I drove home and sat on my couch for the next two days. Half the time I don’t even think my TV was on. I stared at the blank screen and worried. What had I done wrong? What would I do next? What could I do? How would I pay rent? I’d gone from completely reinventing the look for a multimillion dollar company, establishing their social media presence and bringing in tens of thousands of dollars in partnership deals to being told they didn’t need me anymore. I’d never been in this situation before. For days, I didn’t tell anyone. After I finally left my couch, I began scouring job listings, looking for anything, anywhere. I needed money, I needed a job, now. I looked and applied for dozens of positions, but didn’t feel excited about any of them, other than the money they might bring in. I thought of reaching out for a few more freelance projects as I’d been able to do for years, but could I really live off of that? I’d done it for a few years when I was just starting out, but could I do that now? I doubted it, I doubted myself, and applied for some more jobs.
It took a conversation with my dad to finally kick me into gear. I told him what had happened, and how low I was feeling. I half-heartedly mentioned how I was considering finally starting my own business, as I’d wanted to do for over ten long years. How it had always been a goal, but I’d never focused or worked on it as I was always busy working for someone else. I don’t know what I was expecting, but my dad did what every great dad should do, and he told me to chase my dream. To go for it. Stand up, stand proud and go after what I want. Would it be hard? Of course. Would I regret it if I didn’t? Absolutely. My dad told me to chase my dream and know that my family was behind me, supporting me however they could. It was time to make the best of my situation, to seize the time I was given and put my brand in the stone.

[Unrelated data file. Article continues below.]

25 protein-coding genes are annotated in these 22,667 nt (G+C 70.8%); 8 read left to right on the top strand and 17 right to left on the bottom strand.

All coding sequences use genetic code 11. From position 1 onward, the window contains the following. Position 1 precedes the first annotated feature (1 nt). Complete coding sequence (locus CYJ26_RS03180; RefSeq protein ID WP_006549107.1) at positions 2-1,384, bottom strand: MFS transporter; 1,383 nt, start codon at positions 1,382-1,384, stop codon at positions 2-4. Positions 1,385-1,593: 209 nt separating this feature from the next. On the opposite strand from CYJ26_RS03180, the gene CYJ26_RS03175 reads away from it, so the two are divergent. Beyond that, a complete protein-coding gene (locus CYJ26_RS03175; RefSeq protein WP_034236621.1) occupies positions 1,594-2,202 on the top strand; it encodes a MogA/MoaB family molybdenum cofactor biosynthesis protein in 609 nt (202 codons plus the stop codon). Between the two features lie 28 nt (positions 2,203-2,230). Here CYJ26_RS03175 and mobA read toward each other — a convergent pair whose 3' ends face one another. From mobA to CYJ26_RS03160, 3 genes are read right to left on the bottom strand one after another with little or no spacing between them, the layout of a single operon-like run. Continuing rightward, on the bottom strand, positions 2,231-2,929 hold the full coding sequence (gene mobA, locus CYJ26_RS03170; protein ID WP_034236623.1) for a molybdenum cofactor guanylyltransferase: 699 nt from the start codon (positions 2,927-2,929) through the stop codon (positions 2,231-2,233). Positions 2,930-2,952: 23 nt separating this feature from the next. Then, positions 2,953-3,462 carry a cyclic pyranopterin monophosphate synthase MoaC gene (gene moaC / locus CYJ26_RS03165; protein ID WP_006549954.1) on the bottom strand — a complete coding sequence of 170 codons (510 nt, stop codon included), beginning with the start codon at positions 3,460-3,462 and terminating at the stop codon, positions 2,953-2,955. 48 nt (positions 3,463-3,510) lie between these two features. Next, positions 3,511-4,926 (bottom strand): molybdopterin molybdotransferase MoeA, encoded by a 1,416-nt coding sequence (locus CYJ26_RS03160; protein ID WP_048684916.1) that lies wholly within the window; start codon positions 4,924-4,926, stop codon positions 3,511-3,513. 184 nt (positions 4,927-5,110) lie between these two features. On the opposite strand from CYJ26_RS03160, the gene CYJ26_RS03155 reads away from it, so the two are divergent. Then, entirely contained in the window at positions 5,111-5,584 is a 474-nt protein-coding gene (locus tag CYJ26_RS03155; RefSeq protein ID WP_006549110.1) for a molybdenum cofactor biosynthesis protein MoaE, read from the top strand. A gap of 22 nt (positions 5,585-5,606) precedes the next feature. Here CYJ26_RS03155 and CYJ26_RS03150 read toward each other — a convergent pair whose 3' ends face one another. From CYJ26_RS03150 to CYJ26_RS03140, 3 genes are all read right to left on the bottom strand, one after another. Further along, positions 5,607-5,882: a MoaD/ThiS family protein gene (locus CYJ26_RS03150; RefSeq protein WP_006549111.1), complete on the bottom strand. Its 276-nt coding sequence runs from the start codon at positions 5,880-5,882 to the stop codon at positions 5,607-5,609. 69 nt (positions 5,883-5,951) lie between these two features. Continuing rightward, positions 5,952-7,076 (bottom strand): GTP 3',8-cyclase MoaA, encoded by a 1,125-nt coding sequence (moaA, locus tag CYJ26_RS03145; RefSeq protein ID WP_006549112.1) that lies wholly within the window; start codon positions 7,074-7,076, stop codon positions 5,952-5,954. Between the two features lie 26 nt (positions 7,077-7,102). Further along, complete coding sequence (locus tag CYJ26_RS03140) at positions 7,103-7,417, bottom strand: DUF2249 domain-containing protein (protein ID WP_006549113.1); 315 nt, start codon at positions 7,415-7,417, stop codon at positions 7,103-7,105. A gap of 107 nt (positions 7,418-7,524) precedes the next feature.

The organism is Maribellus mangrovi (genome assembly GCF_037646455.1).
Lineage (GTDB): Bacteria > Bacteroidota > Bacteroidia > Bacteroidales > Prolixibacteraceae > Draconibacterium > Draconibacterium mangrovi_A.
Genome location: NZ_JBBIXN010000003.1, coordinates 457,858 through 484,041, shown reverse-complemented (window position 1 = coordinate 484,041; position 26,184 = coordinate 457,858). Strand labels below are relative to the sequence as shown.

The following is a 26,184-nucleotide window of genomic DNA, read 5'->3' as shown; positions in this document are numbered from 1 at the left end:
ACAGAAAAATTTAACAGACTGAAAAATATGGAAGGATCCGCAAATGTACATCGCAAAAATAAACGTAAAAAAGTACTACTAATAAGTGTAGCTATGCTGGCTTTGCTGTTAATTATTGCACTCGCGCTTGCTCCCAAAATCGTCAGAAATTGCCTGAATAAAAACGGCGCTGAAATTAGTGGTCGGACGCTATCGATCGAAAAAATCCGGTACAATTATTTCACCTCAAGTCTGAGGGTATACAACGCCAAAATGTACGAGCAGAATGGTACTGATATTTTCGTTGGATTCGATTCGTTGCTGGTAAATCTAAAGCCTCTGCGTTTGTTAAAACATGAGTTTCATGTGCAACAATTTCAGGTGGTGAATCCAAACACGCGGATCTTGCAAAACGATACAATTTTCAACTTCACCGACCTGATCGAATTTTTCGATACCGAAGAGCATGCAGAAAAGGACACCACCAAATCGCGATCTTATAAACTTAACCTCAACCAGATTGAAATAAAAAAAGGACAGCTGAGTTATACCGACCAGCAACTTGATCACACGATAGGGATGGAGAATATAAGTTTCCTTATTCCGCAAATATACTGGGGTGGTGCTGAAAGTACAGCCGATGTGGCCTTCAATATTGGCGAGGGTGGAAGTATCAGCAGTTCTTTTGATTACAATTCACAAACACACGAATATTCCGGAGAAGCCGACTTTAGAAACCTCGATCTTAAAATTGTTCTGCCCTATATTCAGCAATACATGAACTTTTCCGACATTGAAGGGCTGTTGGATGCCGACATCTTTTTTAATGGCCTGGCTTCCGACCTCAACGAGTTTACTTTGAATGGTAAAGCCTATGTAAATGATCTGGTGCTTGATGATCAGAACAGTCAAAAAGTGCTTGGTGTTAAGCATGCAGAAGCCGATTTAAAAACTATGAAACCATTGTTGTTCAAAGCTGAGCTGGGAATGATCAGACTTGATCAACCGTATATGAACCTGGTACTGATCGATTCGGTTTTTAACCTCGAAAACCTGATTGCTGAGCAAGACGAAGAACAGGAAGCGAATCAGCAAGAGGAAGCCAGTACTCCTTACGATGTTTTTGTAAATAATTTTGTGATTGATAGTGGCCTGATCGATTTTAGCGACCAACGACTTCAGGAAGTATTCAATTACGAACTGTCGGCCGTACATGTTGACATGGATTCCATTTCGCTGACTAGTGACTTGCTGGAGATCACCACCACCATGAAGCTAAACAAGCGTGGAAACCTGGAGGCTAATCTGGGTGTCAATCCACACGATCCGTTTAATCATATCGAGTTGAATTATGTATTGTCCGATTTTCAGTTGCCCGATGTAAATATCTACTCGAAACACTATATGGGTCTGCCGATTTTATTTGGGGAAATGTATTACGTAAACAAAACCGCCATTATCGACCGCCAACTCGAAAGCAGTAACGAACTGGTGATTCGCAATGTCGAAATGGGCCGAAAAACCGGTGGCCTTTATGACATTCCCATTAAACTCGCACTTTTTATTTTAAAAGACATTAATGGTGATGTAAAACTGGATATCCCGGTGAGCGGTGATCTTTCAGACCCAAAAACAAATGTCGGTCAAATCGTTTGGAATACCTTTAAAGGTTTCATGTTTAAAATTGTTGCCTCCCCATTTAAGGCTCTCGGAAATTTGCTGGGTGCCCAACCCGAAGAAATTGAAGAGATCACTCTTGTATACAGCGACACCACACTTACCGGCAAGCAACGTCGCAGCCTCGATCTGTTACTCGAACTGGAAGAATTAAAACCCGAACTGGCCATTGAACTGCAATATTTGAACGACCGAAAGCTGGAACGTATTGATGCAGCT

I stopped looking for job listings that day and started building my company instead. I went back to school, taking a crash course on starting and running a business. Taxes, legal process, marketing and more – I drank it up. There is so much I didn’t know about what owning my own company was about – it was overwhelming at times. As time progressed, I began getting a few new clients. I told my close friends about what I was doing, and was grateful for their support and excitement.
I worked hard. I struggled. I had sleepless nights and weeks wondering where my next pay cheque was coming from. I sent out emails and had meetings and got silence in return. I worked on my own product more. I defined my company and I built what I want its brand to represent. I reached out to some of the most talented people I know and got their support in building the company even further. With their help, the company website was launched. Then social media platforms, business cards and even company t-shirts. Through it all, fear was always sitting on my shoulder, waiting for me. What if I can’t do this? What if people and businesses don’t want what I have to offer? What if… what if?
What if I didn’t try? What if I didn’t do this now – would I regret it 20 years from now? Would I regret it tomorrow? Yes.
There will always be a What If waiting for us all. I chose to ignore the fear, ignore the doubts, and ask What If this works out, and my dream does come true?
One year and three days later, I’m still working harder than ever, and still struggling. I haven’t made my first million yet – far from it – but I’m working toward it. This is my dream, and if I don’t work for it, I know I’ll only be working for someone else.
It took a long time and it took some bad times, but my dream is building. One year and three days ago, it all officially started. I hope you’ll all join me on this journey.
Founder, Ambition Branding Inc.